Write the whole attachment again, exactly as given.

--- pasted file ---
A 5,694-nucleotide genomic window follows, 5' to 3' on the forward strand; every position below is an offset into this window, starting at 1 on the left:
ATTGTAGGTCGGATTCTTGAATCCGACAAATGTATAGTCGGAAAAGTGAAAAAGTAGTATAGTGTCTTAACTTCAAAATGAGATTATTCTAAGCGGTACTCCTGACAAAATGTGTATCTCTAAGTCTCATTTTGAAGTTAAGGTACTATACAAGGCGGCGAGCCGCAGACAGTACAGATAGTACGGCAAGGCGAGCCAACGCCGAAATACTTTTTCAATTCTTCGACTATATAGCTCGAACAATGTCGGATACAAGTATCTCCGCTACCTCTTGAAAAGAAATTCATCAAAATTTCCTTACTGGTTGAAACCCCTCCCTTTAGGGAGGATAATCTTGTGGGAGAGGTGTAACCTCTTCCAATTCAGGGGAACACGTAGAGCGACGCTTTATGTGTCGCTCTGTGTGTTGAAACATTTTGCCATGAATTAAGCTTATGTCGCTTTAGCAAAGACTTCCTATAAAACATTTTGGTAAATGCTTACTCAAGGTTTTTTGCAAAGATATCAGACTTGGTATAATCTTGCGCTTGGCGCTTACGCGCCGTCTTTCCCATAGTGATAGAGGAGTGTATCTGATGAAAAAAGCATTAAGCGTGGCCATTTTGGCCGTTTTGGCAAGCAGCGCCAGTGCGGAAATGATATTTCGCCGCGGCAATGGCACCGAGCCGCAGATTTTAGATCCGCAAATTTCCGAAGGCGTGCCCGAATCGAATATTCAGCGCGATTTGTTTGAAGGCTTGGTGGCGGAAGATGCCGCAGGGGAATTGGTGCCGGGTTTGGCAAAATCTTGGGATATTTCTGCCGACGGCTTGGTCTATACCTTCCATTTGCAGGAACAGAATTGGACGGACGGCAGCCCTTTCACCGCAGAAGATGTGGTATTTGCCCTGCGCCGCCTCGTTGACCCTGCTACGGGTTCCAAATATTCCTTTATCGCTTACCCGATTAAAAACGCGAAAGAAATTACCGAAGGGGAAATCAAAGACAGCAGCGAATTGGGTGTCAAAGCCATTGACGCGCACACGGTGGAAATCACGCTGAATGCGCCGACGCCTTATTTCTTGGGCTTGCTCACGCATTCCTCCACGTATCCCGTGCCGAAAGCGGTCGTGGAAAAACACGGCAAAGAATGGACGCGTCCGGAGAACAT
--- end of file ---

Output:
A 5,694-nucleotide genomic window follows, 5' to 3' on the forward strand; every position below is an offset into this window, starting at 1 on the left:
ATTGTAGGTCGGATTCTTGAATCCGACAAATGTATAGTCGGAAAAGTGAAAAAGTAGTATAGTGTCTTAACTTCAAAATGAGATTATTCTAAGCGGTACTCCTGACAAAATGTGTATCTCTAAGTCTCATTTTGAAGTTAAGGTACTATACAAGGCGGCGAGCCGCAGACAGTACAGATAGTACGGCAAGGCGAGCCAACGCCGAAATACTTTTTCAATTCTTCGACTATATAGCTCGAACAATGTCGGATACAAGTATCTCCGCTACCTCTTGAAAAGAAATTCATCAAAATTTCCTTACTGGTTGAAACCCCTCCCTTTAGGGAGGATAATCTTGTGGGAGAGGTGTAACCTCTTCCAATTCAGGGGAACACGTAGAGCGACGCTTTATGTGTCGCTCTGTGTGTTGAAACATTTTGCCATGAATTAAGCTTATGTCGCTTTAGCAAAGACTTCCTATAAAACATTTTGGTAAATGCTTACTCAAGGTTTTTTGCAAAGATATCAGACTTGGTATAATCTTGCGCTTGGCGCTTACGCGCCGTCTTTCCCATAGTGATAGAGGAGTGTATCTGATGAAAAAAGCATTAAGCGTGGCCATTTTGGCCGTTTTGGCAAGCAGCGCCAGTGCGGAAATGATATTTCGCCGCGGCAATGGCACCGAGCCGCAGATTTTAGATCCGCAAATTTCCGAAGGCGTGCCCGAATCGAATATTCAGCGCGATTTGTTTGAAGGCTTGGTGGCGGAAGATGCCGCAGGGGAATTGGTGCCGGGTTTGGCAAAATCTTGGGATATTTCTGCCGACGGCTTGGTCTATACCTTCCATTTGCAGGAACAGAATTGGACGGACGGCAGCCCTTTCACCGCAGAAGATGTGGTATTTGCCCTGCGCCGCCTCGTTGACCCTGCTACGGGTTCCAAATATTCCTTTATCGCTTACCCGATTAAAAACGCGAAAGAAATTACCGAAGGGGAAATCAAAGACAGCAGCGAATTGGGTGTCAAAGCCATTGACGCGCACACGGTGGAAATCACGCTGAATGCGCCGACGCCTTATTTCTTGGGCTTGCTCACGCATTCCTCCACGTATCCCGTGCCGAAAGCGGTCGTGGAAAAACACGGCAAAGAATGGACGCGTCCGGAGAACAT